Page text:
- It de-incentivises teamwork because it’s really a competition for getting credit.
- A system designed around winners and losers also harms morale, wellbeing, support, and psychological safety.
What we need now
Today, talent is scarce and there is still a “war” for talent between organisations. Recruiters tell us of several instances where they have a good person signed up and due to start on Monday; and the person calls the Friday before to say they were rejecting the opportunity as they had a better offer.
The equation is now clearly in favour of the employee. Rather than employers having many people to choose from, employees get to be selective about where they work. So, retaining talent is now ranked as one of the top issues keeping executives awake at night.
The equation is now clearly in favour of the employee…. Retaining talent is now ranked as one of the top issues keeping executives awake at night.
Adapting to external challenges
Post pandemic, external challenges demand that organisations need to adapt at a rapid rate. The attributes and skills we value in employees now are a willingness to experiment and get out of their comfort zone; collectively, it means learning from failure and generally being more comfortable with ambiguity and uncertainty. To thrive in these situations and to keep talent, we need to foster well-being, teamwork, and psychological safety — arguably the opposite of a forced rank system.
Moreover, we are trying to do more with less. So, we need to ensure that everyone is performing well. But forced rankings ensure that someone is considered to be failing. These days, what organisation could afford to cull 10% of their workforce and be confident they are replaceable? Enlightened organisations set people up for success and manage serious underperformance on clear behavioural evidence, not a forced ranking. We also don’t need to create a war inside our organisations. It seems obvious that we need a new philosophy for managing talent.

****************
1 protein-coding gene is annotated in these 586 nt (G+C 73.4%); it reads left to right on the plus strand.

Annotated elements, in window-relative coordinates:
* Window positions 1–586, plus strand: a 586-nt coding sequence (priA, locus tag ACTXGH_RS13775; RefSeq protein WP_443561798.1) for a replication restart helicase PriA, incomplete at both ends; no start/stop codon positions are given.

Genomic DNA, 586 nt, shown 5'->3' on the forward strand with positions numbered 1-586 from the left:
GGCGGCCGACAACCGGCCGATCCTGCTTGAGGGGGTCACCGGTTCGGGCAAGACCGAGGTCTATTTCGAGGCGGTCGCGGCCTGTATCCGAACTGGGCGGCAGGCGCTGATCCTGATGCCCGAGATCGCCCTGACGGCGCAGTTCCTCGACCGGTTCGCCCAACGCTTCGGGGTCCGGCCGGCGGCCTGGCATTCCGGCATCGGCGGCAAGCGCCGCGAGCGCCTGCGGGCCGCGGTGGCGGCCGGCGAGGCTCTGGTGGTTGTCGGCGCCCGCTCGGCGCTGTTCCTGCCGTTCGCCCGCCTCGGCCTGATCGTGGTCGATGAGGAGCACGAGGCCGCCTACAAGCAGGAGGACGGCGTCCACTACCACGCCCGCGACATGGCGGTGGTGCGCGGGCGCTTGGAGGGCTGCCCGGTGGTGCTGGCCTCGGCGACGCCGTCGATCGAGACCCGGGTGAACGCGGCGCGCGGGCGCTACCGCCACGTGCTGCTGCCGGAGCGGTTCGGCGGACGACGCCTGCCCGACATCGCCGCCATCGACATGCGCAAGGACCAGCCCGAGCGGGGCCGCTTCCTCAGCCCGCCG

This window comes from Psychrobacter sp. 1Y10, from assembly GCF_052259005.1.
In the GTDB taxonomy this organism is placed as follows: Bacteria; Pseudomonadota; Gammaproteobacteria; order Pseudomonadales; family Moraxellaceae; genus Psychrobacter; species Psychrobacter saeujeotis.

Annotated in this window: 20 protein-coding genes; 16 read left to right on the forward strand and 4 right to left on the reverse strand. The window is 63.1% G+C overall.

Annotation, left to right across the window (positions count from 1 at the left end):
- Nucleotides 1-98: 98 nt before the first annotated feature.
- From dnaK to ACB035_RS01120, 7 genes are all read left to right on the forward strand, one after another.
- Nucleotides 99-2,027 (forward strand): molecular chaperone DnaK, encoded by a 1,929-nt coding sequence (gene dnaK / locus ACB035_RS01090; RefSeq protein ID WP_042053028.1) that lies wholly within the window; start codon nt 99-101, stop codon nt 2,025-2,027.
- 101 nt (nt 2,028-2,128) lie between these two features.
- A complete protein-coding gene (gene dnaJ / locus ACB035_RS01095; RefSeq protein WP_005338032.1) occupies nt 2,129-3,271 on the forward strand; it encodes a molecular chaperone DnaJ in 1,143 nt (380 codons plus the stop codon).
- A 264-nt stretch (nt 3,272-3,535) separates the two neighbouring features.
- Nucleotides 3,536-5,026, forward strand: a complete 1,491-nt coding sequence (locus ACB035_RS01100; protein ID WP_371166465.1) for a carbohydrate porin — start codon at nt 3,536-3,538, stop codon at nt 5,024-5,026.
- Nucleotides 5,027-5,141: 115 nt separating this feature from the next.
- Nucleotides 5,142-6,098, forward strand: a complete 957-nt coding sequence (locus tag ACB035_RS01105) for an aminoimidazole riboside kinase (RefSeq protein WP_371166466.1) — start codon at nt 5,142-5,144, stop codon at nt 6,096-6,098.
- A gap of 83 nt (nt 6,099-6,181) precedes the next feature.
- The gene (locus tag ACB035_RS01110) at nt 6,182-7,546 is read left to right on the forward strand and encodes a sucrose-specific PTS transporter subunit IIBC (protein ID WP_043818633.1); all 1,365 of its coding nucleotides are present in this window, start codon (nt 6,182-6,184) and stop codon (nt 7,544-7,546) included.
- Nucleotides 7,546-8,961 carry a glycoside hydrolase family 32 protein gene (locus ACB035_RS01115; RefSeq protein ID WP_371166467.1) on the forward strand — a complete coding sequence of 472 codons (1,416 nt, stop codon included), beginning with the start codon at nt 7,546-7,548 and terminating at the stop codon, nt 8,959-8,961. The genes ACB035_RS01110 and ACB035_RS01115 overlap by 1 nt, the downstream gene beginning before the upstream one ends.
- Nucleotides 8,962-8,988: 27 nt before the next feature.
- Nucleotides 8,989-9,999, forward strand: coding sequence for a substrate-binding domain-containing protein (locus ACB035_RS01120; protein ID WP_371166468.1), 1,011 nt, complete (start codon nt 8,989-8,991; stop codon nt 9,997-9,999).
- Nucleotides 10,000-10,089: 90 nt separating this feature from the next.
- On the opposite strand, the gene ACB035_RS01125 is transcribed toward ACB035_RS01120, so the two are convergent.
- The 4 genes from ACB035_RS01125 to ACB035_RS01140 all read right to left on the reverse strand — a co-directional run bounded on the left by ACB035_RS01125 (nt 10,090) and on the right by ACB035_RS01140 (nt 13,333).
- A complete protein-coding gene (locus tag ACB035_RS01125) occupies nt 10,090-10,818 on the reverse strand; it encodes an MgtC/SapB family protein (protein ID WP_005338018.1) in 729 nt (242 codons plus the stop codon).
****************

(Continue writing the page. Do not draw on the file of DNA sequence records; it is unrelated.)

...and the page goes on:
These days, what organisation could afford to cull 10% of their workforce and be confident they are replaceable?
So why are so many organisations still using the 9-box grid? One explanation is that managers love its simplicity – it provides a quick reference as to where to finds stars that they can deploy on complex projects or promote into bigger and more complex roles. However, it really isn’t that simple. In practice, it’s hard to accurately put people in a box and more importantly, it does more harm than good for the people being ranked.
Retention risk of the 9-box grid philosophy
At People Measures, we work directly with participants who have been categorised into one of the 9 boxes. Being placed in one of the lower potential boxes leaves many people rightly feeling that their career prospects will be limited. This leads them to consider their career and what may be possible outside the organisation. The result is that an organisation’s “core players” or “workhorses”, as they are called in the original grid, become a significant retention risk due to the philosophy underpinning the 9-box grid.
People categorised as having limited potential may feel there is little future for them in the organisation and are at risk of leaving, particularly in the current climate.
Not surprisingly, many organisations keep the 9-box grid a secret from those who have been rated and categorised in the hope they won’t be offended. But, of course, the reality is that people find a lack of transparency and a lack of feedback offensive. It is quite sad that in this day and age, senior leaders can talk about people but not be transparent and developmental by speaking directly with them and helping them to improve.